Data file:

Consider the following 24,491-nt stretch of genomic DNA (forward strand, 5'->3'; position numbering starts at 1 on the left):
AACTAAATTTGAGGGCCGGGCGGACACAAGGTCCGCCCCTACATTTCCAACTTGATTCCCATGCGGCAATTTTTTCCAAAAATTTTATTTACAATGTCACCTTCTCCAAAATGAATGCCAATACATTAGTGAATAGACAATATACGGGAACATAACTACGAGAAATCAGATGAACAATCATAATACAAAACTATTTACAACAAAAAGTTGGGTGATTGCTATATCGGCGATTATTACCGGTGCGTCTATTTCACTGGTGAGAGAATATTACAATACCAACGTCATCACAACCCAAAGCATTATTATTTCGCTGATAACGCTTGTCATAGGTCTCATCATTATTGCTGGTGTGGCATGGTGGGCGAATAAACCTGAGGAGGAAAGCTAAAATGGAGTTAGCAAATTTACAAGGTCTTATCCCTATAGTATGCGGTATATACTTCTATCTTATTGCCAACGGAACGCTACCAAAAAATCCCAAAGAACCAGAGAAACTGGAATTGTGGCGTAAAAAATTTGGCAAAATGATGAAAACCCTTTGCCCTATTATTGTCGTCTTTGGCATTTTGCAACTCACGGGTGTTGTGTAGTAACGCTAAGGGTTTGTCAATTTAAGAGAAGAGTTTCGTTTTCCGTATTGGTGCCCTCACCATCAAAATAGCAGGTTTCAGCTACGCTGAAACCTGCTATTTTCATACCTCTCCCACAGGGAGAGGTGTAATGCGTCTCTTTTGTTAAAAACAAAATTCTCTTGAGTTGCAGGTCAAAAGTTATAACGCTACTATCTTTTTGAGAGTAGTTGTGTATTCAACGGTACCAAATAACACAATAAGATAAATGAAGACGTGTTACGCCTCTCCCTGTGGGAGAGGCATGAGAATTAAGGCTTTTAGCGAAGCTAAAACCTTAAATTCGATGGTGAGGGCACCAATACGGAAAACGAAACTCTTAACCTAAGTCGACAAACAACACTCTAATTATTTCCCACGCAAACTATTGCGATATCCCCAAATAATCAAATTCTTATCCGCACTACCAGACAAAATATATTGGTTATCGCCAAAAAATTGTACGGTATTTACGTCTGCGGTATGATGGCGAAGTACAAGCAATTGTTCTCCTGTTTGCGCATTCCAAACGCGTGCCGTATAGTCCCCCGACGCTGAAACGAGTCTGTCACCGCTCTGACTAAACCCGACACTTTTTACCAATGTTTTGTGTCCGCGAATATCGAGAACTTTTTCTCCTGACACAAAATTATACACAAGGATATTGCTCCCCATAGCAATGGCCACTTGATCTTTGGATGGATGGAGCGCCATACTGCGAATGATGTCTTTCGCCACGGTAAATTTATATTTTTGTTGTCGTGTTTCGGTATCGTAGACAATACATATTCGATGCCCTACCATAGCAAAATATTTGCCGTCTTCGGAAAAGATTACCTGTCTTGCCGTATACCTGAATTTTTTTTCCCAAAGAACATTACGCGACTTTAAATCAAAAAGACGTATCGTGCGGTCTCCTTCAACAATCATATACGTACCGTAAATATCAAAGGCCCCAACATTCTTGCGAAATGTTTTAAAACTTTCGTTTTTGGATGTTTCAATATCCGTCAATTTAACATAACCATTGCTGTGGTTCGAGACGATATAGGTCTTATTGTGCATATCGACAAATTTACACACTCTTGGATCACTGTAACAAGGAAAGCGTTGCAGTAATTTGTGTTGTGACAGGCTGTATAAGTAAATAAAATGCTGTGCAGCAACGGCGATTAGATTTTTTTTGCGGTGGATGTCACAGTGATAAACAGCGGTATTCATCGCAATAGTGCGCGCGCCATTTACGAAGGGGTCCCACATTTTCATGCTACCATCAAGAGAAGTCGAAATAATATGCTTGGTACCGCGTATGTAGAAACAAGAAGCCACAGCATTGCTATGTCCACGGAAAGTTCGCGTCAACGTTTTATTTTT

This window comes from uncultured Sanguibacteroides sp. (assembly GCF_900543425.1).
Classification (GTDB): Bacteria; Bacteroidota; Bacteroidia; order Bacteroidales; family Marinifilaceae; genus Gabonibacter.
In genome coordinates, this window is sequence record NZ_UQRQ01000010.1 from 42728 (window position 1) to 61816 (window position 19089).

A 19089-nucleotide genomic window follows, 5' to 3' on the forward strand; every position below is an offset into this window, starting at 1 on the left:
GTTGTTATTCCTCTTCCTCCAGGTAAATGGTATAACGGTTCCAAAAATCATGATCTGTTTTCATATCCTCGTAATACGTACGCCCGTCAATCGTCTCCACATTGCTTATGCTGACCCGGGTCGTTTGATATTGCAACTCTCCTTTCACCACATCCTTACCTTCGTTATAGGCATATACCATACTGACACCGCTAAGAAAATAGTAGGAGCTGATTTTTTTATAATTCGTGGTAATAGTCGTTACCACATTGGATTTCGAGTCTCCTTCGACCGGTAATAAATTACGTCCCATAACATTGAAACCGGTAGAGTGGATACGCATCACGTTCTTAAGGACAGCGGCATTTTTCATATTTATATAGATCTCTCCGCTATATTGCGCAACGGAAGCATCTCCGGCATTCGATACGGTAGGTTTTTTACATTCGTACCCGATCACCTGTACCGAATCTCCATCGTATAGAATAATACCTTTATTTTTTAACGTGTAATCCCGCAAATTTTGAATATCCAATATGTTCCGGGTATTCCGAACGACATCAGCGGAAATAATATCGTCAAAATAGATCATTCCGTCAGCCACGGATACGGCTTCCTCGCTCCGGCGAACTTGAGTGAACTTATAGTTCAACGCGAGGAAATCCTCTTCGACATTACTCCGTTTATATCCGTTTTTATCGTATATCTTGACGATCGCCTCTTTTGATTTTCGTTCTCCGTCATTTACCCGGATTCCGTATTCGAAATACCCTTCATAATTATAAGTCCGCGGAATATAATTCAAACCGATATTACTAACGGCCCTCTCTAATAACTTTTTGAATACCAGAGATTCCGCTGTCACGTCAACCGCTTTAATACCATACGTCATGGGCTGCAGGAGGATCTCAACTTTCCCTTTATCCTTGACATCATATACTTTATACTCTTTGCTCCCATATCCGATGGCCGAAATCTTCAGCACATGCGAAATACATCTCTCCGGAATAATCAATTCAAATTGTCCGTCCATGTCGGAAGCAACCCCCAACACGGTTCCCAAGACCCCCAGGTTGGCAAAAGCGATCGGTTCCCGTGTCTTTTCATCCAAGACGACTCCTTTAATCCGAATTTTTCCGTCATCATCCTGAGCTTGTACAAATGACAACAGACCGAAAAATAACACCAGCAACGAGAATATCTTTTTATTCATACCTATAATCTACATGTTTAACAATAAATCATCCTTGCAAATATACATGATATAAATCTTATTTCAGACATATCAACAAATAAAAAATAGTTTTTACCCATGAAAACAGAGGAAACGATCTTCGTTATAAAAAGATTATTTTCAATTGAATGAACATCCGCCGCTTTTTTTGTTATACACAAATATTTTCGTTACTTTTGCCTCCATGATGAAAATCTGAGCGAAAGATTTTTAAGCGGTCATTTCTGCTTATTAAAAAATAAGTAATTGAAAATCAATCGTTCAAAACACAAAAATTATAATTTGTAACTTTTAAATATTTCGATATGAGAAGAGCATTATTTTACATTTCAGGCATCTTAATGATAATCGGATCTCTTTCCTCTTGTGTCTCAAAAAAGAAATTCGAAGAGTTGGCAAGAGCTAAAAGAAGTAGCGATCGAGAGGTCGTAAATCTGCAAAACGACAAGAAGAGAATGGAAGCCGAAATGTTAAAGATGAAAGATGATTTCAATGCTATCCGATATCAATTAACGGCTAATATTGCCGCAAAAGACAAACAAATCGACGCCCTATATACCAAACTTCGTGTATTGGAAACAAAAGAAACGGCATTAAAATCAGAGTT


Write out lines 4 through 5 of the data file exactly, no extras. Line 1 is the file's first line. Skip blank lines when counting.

Classification (GTDB): Bacteria; Bacteroidota; Bacteroidia; order Bacteroidales; family Marinifilaceae; genus Gabonibacter.
In genome coordinates, this window is sequence record NZ_UQRQ01000010.1 from 42728 (window position 1) to 61816 (window position 19089).